The Unit­ed King­dom is edg­ing ever clos­er to buy­ing F‑35As, instead of the B mod­el need­ed to fly from the Navy’s new air­craft car­ri­ers, as a senior offi­cer once again refused to rule out a future F‑35A pur­chase.

Lieu­tenant Gen­er­al Mark Pof­fley, deputy chief of the defence staff for mil­i­tary capa­bil­i­ty, told MPs “I don’t think we can rule that out” when asked if the British armed forces would buy F‑35As as well as F‑35Bs.

Last year defence pro­cure­ment min­is­ter Har­ri­ett Bald­win MP sim­i­lar­ly refused to rule out an F‑35A pur­chase.

This mat­ters because if the Roy­al Air Force secures a pur­chase of the non-navalised F‑35A vari­ant, it could leave Britain’s future flag­ships with­out enough fight­er jets to deliv­er their intend­ed effect.

Squadrons, numbers, deployments

To ever so slight­ly over­sim­pli­fy things, the basic idea behind the two new Queen Eliz­a­beth-class air­craft car­ri­ers is that they can rock up off a hos­tile country’s coast and use their F‑35B air wings to impress, scare, shoot down and poten­tial­ly even bomb the uppi­ty natives into sub­mis­sion. For non-hos­tile coun­tries, the car­ri­ers rock up and become one of the world’s great­est float­ing cock­tail bars with an awe­some (and move­able) view, com­plete with a hangar that eas­i­ly beats most Lon­don night­clubs for floor­space. In the British mil­i­tary argot, all of this is called “car­ri­er enabled pow­er pro­jec­tion”.

The astute read­er will rapid­ly realise that the entire thing is based around there being enough F‑35Bs aboard the car­ri­ers to project the pow­er, in a warfight­ing sce­nario.

The basic F‑35B deploy­ment aboard the car­ri­er will con­sist of one squadron, pos­si­bly two at a pinch. One squadron is 12 jets. Unlike the RAF’s ground-based oper­at­ing mod­el where small detach­ments from squadrons fly to a near­by air­field for com­bat oper­a­tions, an entire F‑35B squadron will have to deploy onto the car­ri­er (sin­gu­lar – the rough idea is that one car­ri­er will be deployed at sea while the oth­er is along­side at home for crew train­ing).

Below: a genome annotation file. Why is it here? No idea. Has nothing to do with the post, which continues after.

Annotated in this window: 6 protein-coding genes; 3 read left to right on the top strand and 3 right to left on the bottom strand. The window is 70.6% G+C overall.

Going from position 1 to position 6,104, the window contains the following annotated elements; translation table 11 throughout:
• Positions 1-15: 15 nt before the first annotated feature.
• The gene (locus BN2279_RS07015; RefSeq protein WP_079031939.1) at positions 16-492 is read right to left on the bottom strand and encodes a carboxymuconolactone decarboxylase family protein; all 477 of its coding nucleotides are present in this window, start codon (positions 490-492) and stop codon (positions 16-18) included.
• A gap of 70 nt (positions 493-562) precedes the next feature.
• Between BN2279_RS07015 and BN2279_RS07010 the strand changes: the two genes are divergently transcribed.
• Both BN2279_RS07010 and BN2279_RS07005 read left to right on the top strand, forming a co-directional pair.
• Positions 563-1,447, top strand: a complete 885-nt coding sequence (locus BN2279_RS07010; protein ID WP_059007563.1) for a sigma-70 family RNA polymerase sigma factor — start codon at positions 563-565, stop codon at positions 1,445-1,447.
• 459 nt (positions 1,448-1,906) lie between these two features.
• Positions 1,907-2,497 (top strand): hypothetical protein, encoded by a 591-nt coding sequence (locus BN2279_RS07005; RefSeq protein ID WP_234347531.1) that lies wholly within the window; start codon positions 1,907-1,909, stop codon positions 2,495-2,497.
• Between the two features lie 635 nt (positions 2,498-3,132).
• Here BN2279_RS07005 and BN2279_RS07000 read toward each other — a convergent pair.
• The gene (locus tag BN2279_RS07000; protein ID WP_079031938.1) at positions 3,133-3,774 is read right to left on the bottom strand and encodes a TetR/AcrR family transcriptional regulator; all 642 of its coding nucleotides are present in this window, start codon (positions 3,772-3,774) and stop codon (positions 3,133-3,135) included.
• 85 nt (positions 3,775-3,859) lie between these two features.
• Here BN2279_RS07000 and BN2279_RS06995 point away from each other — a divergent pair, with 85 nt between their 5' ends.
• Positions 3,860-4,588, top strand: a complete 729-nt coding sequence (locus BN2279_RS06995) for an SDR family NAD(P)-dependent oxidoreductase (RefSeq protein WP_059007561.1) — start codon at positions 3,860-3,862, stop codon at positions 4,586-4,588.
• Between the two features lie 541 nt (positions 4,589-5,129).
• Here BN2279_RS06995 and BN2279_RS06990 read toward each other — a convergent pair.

Rough­ly, you need around four squadrons in total to sus­tain one squadron at sea: one squadron aboard the Big Grey War Canoe™; one squadron that has just come off the Big Grey War Canoe™; one squadron at home on leave; and one squadron work­ing up ready to take its turn aboard the air­craft car­ri­er. The maths is not pre­cise; in the mod­ern armed forces, air­craft are pooled instead of being issued to par­tic­u­lar squadrons for their exclu­sive use, while expe­ri­enced per­son­nel whose skills are in short sup­ply may be unlucky and end up with back-to-back deploy­ments.

Inci­den­tal­ly, the same four-owned-for-one-oper­a­tional is the same mod­el used for Britain’s nuclear deter­rent sub­marines.

What has this got to do with the RAF turn­ing some of Britain’s planned pur­chase of F‑35Bs into F‑35As, then?

Break out the abacus

The UK has long pub­licly com­mit­ted itself to buy­ing 138 F‑35Bs. We know that the UK intends to use around 63 air­craft in its oper­a­tional fleet at any one time, leav­ing the rest in reserve. That gives you five usable squadrons, not count­ing the per­ma­nent R&D jets based in Amer­i­ca, which will nev­er leave that coun­try.

Of those five squadrons, one will be the oper­a­tional con­ver­sion unit (ie, the train­ing squadron). That leaves four squadrons … see where this is going?

Work­ing on the assump­tion that the MoD has decid­ed it will have no more than those 63 air­craft to fly at any one point, a pur­chase of F‑35As would eat into the num­ber of air­craft avail­able for work­ing up the car­ri­er air wing. To make an RAF F‑35A unit viable you’d need about 20 or so air­craft, allow­ing for test­bed jets in Amer­i­ca, oper­a­tional con­ver­sion air­craft, and the 12 actu­al­ly need­ed by the front­line squadron.

That would leave the F‑35B fleet short by two squadrons’ worth of air­craft. Sud­den­ly, absent a mas­sive­ly unlike­ly cash injec­tion to oper­ate anoth­er two squadrons of F‑35Bs, your neat and pre­dictable four-squadron mod­el drops to a two-squadron one. You also need lots more trained and skilled per­son­nel to fly two sep­a­rate fleets; the F‑35B is the ver­ti­cal take­off mod­el, opti­mised for short field (and car­ri­er) fly­ing, where­as the F‑35A is a con­ven­tion­al land-based air­craft.

In terms of what the F‑35A can do, it’s not a mil­lion miles from the Eurofight­er Typhoon, though its com­mu­ni­ca­tions fit is far more advanced and, being 20 years new­er, it’ll be around for longer. Per­haps the MoD’s inten­tion is to buy F‑35As at the very end of the F‑35 pur­chase run, though this is pure guess­work.

In short, then, buy­ing F‑35As would lead to increased costs and less even­tu­al capa­bil­i­ty. Which rais­es the obvi­ous ques­tion: why on Earth is the MoD repeat­ed­ly not rul­ing this out? ®

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